The First Age

In the wake of the battle of the Progenitors, life emerged on the new world. Siberys had fallen in battle, but power remained within his blood. Filled with the purest essence of magic, that blood fell on Eberron, merging life and magic to produce new creatures with the strength of both Progenitors: dragons. Where the blood of Siberys struck the clouds, silver dragons were born. It fell on the cold peaks, and white dragons rose from the ice. It struck the swamps, and black dragons emerged from the dark depths. And so all the dragons were born, mighty and proud, possessing the mystical power of Siberys and the vibrant life force of Eberron.
Few of the creatures of the modern age existed at the dawn of time. The titans of Xen’drik were in their infancy, possessed of power but lacking knowledge. The lesser races had not been born; the dark creatures had not been spawned. So it was that wild flights of dragons soared above the world, reveling in their might.
The dragons’ only true match were the couatls, the feathered serpents of Sarlona. For all their power, dragons are mortal creatures. They reproduce, they grow old, and in time they die. The couatls stood outside the cycle of life; legends say that the couatls were formed from the pure blood of Siberys before it struck Eberron, and that, as a result, they were truly immortal. They were reborn only after death, so that their numbers remained constant. Though powerful, the couatls kept to Sarlona, leaving the dragons to explore the world.


For untold millennia, the dragons were the sole lords of Eberron. Then a new threat emerged. Khyber was bound in the depths of Eberron, but this did not eliminate the dark dragon’s power. In time, a host of horrors spawned in the depths. Rakshasas, aboleths, and other terrors emerged to lay claim to the world above. The greatest were the Overlords, fiends with such power that they could almost be called gods. At that time, the dragons were organized into simple flights, which fought with one another as often as not. Scattered and wild, they were no match for the Overlords of Khyber.


After the mighty fiends consolidated their hold on the surface world, they ruled over a nightmare kingdom for hundreds of thousands of years. The once-proud dragons were forced into slavery and servitude. The fiendish dominion might have continued until the end of time, if not for the couatl Hezcalipa and a blue dragon named Ourelonastrix. Working together over the course of centuries, these two visionaries studied the sky and stars, and compared their findings with mysterious patterns that appeared on the earth. They became convinced that such study could reveal a map of the future, an outline of the myriad paths history might follow. Ourelonastrix believed it to be the wisdom of the Progenitors, the very blueprint of reality. He called it the draconic Prophecy, authored by Eberron and Siberys themselves.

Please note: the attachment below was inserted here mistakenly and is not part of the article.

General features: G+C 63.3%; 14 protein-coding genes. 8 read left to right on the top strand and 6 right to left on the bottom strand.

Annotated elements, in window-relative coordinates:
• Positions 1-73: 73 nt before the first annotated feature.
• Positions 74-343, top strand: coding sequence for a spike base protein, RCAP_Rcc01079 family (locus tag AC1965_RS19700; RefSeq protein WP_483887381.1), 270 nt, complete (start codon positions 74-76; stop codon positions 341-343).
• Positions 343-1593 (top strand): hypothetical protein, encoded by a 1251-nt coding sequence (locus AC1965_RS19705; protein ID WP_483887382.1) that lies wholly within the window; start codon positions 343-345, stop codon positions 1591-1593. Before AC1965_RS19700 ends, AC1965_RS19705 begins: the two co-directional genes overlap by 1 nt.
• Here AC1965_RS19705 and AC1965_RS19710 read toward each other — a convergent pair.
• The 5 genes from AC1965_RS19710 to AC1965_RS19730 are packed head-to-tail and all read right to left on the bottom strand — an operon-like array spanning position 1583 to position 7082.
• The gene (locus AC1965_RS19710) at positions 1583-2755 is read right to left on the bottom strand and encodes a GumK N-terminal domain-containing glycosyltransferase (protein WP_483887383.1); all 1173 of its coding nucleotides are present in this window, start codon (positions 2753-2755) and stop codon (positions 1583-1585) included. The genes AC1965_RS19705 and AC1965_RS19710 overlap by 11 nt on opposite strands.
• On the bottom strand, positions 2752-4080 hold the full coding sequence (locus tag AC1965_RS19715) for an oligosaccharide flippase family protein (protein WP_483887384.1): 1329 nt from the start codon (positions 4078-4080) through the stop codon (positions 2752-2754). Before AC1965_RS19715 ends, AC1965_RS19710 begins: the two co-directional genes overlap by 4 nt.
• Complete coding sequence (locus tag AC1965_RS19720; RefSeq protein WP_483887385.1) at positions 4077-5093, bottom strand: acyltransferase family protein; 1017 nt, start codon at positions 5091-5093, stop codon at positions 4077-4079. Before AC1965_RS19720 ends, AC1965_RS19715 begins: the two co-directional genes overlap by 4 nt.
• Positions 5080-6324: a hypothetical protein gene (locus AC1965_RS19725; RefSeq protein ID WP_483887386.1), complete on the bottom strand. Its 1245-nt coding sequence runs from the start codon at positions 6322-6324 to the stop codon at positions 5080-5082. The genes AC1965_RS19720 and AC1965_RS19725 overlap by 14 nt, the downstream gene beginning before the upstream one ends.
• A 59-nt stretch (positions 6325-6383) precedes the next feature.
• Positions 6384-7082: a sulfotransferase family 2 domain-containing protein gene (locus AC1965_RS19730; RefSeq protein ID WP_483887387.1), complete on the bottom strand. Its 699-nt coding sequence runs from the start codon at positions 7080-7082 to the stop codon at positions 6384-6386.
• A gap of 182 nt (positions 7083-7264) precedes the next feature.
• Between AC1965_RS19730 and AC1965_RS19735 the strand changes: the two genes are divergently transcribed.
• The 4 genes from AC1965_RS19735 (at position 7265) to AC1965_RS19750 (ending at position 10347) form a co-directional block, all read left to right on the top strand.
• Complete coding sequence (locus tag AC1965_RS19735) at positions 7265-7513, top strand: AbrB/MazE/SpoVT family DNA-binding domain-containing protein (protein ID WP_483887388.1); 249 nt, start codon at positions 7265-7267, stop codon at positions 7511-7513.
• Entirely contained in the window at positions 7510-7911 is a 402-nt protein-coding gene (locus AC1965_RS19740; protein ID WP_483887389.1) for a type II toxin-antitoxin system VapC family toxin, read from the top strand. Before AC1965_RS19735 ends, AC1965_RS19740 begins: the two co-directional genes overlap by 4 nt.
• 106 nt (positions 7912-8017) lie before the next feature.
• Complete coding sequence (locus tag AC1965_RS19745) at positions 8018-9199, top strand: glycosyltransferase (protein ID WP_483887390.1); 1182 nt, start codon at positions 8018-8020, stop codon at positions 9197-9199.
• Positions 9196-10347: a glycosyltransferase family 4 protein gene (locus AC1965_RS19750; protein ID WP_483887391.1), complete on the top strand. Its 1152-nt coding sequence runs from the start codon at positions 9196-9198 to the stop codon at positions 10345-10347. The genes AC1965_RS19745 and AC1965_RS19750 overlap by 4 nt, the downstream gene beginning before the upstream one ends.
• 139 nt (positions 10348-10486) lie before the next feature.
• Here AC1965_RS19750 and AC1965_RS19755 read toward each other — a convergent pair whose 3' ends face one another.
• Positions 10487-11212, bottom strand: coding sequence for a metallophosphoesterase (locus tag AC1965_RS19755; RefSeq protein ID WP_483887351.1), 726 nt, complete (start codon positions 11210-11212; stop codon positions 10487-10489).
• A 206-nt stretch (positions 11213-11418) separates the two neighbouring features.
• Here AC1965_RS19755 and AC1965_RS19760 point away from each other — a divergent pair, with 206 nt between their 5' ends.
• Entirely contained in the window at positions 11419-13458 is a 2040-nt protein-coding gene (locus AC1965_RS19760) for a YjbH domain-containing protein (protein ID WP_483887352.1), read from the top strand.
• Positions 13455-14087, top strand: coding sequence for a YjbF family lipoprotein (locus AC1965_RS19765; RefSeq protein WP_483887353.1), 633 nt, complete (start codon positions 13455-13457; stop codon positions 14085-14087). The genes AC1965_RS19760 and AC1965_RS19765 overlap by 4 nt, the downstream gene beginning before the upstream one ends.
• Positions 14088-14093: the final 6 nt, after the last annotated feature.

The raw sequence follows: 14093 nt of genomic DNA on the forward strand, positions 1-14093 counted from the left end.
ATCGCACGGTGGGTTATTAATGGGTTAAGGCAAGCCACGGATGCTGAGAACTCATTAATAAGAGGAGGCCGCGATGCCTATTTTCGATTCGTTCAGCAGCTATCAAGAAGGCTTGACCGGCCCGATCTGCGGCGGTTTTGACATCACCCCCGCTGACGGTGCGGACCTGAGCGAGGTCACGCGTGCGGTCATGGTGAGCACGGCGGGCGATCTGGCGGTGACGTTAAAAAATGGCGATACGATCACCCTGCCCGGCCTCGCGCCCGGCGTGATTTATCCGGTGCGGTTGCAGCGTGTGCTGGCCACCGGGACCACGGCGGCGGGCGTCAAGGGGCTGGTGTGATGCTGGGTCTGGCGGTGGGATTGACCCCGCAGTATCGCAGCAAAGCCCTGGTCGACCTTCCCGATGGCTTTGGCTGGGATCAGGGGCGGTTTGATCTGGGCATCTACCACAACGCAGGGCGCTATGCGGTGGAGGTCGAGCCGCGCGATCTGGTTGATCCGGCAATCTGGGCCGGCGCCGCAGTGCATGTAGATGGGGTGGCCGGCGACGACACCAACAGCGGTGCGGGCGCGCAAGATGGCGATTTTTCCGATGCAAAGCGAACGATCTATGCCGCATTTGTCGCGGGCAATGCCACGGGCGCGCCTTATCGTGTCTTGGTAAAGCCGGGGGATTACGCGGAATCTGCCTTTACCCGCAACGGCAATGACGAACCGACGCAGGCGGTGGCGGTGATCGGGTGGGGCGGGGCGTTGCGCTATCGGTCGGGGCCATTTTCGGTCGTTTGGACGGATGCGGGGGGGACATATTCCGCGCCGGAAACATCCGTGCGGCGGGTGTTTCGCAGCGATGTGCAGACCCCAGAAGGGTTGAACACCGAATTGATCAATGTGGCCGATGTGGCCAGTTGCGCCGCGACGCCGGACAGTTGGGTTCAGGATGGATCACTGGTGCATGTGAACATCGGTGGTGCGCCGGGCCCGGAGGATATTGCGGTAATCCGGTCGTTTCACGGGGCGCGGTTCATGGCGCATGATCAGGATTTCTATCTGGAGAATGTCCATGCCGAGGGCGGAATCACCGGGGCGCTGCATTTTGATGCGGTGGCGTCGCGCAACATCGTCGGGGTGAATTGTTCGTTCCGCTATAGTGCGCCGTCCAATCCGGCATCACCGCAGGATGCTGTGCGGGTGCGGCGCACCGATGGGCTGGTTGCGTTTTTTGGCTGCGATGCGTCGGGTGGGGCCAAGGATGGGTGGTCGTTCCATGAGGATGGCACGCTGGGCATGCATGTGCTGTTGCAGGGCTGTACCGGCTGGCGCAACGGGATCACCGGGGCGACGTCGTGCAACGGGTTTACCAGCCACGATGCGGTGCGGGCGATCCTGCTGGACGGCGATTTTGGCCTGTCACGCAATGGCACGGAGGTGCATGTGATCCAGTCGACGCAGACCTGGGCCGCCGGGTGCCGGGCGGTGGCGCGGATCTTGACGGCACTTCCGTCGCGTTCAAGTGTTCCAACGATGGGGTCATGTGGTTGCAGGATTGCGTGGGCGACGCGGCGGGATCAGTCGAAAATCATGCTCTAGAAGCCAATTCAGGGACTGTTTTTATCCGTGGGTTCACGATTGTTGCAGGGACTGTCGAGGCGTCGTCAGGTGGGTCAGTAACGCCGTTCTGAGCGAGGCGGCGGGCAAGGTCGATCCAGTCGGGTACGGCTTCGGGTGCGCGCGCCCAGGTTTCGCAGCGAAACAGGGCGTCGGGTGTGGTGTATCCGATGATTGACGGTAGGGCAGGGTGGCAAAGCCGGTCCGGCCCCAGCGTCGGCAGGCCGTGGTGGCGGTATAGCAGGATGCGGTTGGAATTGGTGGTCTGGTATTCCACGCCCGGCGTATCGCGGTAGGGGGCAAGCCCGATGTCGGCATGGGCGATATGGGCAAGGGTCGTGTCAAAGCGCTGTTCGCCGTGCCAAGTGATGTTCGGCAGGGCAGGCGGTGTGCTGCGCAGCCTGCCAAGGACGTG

The draconic Prophecy gave Ourelonastrix insights into the weaknesses of the demonic Overlords. Even more, it gave the dragon and his kin a sense of hope, the belief that dragons were part of something greater. Following the path of prophecy, Ourelonastrix and Hezcalipa rallied their peoples against the children of Khyber, setting
in motion a war that would continue for thousands of years. Despite their raw power—or perhaps, because of it—the Overlords were scattered and overconfident. This allowed the combined might of the dragon–couatl alliance to defeat them one by one.
Despite this advantage, the war seemed hopeless. The Overlords were truly immortal. The defeat of an Overlord was temporary at best, and no simple spell could bind them. Then Hezcalipa’s studies uncovered a path to victory. Indeed, the outcome appeared ordained. Still, the cost was terrible. Led by Hezcalipa, the couatls sacrificed almost their entire race, forging their immortal essence into a pure force that could hold the Overlords and their dire followers. A few demons escaped, but the war was won.
Although the dragons fought fiercely, some believe they abandoned the couatls at the end, refusing to share the cost of the final sacrifice. It’s possible that this was a matter of fear, although that seems unlikely. It might be that, being mortal, the dragons simply didn’t have the spiritual energy required. Perhaps the dragons survival was a calculated decision. The sacrifice of the couatls removed both celestials and fiends from Eberron, leaving the dragons as masters of the Prophecy and the most powerful beings in the world.

Source: Dragons of Eberron

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